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The Irish scholar and author gives "words of wisdom" for the two young sons of a correspondent Autograph letter signed: "Walter Starkie" on page 4, 4p, 7x9½, front and verso. Glendon House, Apt. 301, Los Angeles, California, 1973 July 11. To "Dear Mr Allen".

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The Irish scholar and author gives "words of wisdom" for the two young sons of a correspondent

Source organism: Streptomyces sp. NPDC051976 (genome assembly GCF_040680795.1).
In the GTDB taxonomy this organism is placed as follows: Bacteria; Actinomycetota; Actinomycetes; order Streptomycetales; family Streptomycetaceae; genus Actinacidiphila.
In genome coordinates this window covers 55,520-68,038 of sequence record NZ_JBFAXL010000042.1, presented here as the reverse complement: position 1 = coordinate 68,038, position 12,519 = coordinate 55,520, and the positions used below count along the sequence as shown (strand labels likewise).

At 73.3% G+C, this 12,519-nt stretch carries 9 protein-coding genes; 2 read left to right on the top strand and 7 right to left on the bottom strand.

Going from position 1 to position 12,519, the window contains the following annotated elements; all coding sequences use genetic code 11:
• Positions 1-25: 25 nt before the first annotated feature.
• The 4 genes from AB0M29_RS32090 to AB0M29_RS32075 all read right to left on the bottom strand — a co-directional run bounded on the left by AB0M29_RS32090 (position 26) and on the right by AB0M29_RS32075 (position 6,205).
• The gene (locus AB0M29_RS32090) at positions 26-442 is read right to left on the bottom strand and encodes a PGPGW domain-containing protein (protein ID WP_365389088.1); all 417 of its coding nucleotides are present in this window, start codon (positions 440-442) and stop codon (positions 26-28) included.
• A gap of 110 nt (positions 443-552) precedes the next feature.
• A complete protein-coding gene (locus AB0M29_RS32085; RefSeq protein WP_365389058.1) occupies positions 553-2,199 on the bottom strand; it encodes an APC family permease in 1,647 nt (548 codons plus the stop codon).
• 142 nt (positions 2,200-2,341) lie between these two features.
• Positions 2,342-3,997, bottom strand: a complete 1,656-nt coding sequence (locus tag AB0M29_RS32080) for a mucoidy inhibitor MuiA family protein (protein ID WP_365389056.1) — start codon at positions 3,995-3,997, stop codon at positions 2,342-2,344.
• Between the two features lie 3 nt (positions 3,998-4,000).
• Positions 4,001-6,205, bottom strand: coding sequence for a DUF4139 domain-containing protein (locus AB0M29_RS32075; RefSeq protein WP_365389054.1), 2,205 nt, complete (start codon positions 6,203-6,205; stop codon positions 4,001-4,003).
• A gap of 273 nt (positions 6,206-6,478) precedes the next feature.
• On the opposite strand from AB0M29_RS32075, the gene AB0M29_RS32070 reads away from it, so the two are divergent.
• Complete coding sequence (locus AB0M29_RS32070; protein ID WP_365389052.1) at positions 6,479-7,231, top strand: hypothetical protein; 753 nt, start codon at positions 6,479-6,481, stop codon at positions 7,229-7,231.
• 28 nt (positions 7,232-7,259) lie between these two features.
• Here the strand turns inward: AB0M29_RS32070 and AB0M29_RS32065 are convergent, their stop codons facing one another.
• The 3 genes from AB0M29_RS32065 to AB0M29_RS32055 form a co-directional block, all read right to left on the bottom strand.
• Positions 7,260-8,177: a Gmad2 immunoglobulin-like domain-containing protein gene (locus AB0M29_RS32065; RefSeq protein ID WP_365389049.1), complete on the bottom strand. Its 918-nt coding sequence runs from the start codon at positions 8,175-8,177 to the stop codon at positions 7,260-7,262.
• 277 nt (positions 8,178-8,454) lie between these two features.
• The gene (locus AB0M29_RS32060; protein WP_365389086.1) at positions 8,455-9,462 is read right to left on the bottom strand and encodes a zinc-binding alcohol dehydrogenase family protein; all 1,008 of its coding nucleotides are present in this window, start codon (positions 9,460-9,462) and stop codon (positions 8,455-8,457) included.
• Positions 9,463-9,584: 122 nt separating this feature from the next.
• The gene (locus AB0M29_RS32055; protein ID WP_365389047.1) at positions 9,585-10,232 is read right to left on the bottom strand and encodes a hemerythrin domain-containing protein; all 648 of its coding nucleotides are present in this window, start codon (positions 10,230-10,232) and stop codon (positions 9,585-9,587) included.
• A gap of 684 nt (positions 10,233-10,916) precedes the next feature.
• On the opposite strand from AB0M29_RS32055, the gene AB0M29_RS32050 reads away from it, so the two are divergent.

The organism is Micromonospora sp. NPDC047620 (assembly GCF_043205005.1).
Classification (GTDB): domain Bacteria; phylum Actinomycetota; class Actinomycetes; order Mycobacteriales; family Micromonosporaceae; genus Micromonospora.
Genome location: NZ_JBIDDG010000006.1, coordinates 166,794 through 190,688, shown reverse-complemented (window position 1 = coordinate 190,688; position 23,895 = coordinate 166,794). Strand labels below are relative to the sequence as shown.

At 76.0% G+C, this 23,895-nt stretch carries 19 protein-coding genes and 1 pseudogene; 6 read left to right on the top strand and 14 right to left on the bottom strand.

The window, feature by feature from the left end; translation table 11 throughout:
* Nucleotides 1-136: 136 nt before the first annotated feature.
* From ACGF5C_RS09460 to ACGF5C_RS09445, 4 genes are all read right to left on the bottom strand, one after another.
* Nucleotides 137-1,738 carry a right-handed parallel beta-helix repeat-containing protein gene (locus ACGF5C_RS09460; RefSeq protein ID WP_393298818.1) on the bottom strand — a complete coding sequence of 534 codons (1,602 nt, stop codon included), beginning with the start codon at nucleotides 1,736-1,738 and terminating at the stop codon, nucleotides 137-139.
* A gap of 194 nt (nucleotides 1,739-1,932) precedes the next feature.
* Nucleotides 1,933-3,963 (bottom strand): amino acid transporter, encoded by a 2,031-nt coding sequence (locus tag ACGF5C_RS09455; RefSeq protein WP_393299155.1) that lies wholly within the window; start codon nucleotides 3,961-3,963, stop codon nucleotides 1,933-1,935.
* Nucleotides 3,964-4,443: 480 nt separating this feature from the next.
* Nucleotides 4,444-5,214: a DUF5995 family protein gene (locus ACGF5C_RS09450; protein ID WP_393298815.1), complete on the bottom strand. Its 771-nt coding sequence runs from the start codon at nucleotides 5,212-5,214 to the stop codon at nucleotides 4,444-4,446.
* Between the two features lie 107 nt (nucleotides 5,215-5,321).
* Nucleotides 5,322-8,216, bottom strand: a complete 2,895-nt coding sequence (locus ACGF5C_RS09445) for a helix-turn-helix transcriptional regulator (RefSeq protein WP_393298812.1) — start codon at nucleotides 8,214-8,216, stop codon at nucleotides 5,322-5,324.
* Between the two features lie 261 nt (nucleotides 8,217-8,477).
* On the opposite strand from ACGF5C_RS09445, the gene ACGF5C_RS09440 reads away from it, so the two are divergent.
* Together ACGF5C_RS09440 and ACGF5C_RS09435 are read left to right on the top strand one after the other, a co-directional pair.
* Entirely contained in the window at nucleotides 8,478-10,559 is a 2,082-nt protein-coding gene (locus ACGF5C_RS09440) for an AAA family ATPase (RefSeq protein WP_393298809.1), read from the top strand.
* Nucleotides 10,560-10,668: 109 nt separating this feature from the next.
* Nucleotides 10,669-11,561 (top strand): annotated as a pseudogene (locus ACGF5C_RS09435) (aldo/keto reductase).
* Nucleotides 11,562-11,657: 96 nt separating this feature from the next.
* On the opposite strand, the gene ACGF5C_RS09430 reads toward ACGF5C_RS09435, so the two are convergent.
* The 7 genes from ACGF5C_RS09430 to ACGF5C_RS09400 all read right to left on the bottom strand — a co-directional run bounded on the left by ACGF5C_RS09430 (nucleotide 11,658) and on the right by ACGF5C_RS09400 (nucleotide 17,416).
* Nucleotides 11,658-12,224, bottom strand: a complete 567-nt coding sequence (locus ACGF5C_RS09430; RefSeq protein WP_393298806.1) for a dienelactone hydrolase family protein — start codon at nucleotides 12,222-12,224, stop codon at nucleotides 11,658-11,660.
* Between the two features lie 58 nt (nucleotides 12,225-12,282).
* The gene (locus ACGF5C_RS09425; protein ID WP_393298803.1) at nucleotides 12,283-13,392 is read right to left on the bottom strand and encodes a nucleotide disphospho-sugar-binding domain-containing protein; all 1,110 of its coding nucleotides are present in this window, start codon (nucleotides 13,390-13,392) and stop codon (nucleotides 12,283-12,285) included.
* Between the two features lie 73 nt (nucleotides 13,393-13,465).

Autograph letter signed: "Walter Starkie" on page 4, 4p, 7x9½, front and verso. Glendon House, Apt. 301, Los Angeles, California, 1973 July 11. To "Dear Mr Allen". In full: "I have just received your letter of June 28, 1973 on my return to Los Angeles, in which you inform me that your two sons, John Christopher and Robert Menitt were born on March 15, 1971 and February 11, 1972 respectively. I shall give you a few thoughts which you may pass on to your two sons Christopher and Robert: I A Gaelic one which was given to me by an Irish Tinker in Galway when I was a Wee toddler: it is a very old Gaelic toast: 'May the roads rise with you, And the wind be always at your back: And may the Lord hold you in the hollow of his hand' II A great thought which I discovered in Don Quixote by Shakespeare's Spanish Contemporary, Cervantes. It was one he coined in captivity, when he was a prisoner of the Moors in Algiers in 1575-1580: Paciencia y Barojar - 'Patience and shuffle the cards'). No phrase expresses more succinctly his patience and cheerful stoicism as a captive in the years 1575-1580. III. My third thought comes from the good British Jesuit, Father Martin Sarcy's latest book, 'Facing the People'. Dimension Books, Wilkes-Barre, Pennsylvania 1972. 'Is there then no place for laughter in the gospels and in the Kingdom of God now and hereafter when we are once more embodied? God forbid! 'Dost then think, because thou art virtuous, there shall be no more cakes and ale?' We have in Sir Thomas More a saint who could joke and laugh even on the scaffold: and there is the enchanting story of the Syrian monk, who, though dead, sat up laughing on his bier three times before burial because God so loved him and his fellowmen. In heaven's perpetual springtime, laughter will mingle with the recollections and renewals at the heavenly love feast.' IV My fourth thought is in a more frivolous vein. I saw in 1935 in the Gypsy quarter of Seville, the Macarena district, on the wall of a tavern in large letters a neat piece of land-lordly wisdom: IV. 'Si doy pierdo la gamancia de hoy; Si fia carezeo de lo que es mío; Si presto, al pagar poena mal gesto Y Para evitar todo esta Ni doy ni fío ni presto. ('If I give scot-free I lose the day's earning; If I give credit I lose the use of what is mine, If I lend, they are annoyed when they have to pay: And so to avoid all this, I neither give no credit nor lend.') V And as a last thought I shall quote what an old sardonic friend once said of me: 'You came into the world with a moon demon; a tinker taught you the fiddle and put a curse on you, and the Gypsies put the 'come hither' on you, and when you came to Spain you discovered your duende or demon; and even today when you're getting old and should know better, he steals into your room when there's a full moon and whisks you over the hills and far away.' I hope you and your wife will tell these thoughts to your sons when the reach the age when fairies and elves haunt their dreams, and you must read out to them the tales of Grimm, Hans Andersen, illustrated by my uncle Arthur Rackham who, incidentally, did the frontispieces for my three books: Raggle-Taggle, Spanish Raggle-Taggle, Don Gypsy - all of them published by John Murray of London. And you should also include the Irish Fairy Tales by James Stephrus the Irish poet, which also is illustrated by Arthur Rockham. I wish you all the luck or bacht in the world, as the Gypsies say, and myself and my wife send our best wishes to the two boys: May the Lord hold them in the hollow of His hand.; Yours truly". Irish scholar, author and translator Walter Fitzwilliam Starke (1894-1976) is best known for his translations of Spanish literature. He was also the Director of the Irish National Theatre from 1927-1942. Starkie later gained fame for his travels, which included working with several different universities in the U.S. in the 1950s and 1960s and time at U.C.L.A. in the 1970s. Called a modern day gypsy by "Time" magazine, Starkie detailed his travels in his book, Raggle-Taggle Gypsy, which he mentions in this letter. Lightly creased with folds, light vertical fold at the "Wa" of Walter. Minor show through of ink. Diagonally trimmed at upper left margins, lower left blank corner of first page torn away. Correction fluid at lower right blank margin and tape stain at mid-right margin of first page. Correction fluid at upper left corner of page 2 lightly shows through, correction fluid at two lines of third page (all writing legible). Otherwise, fine condition.

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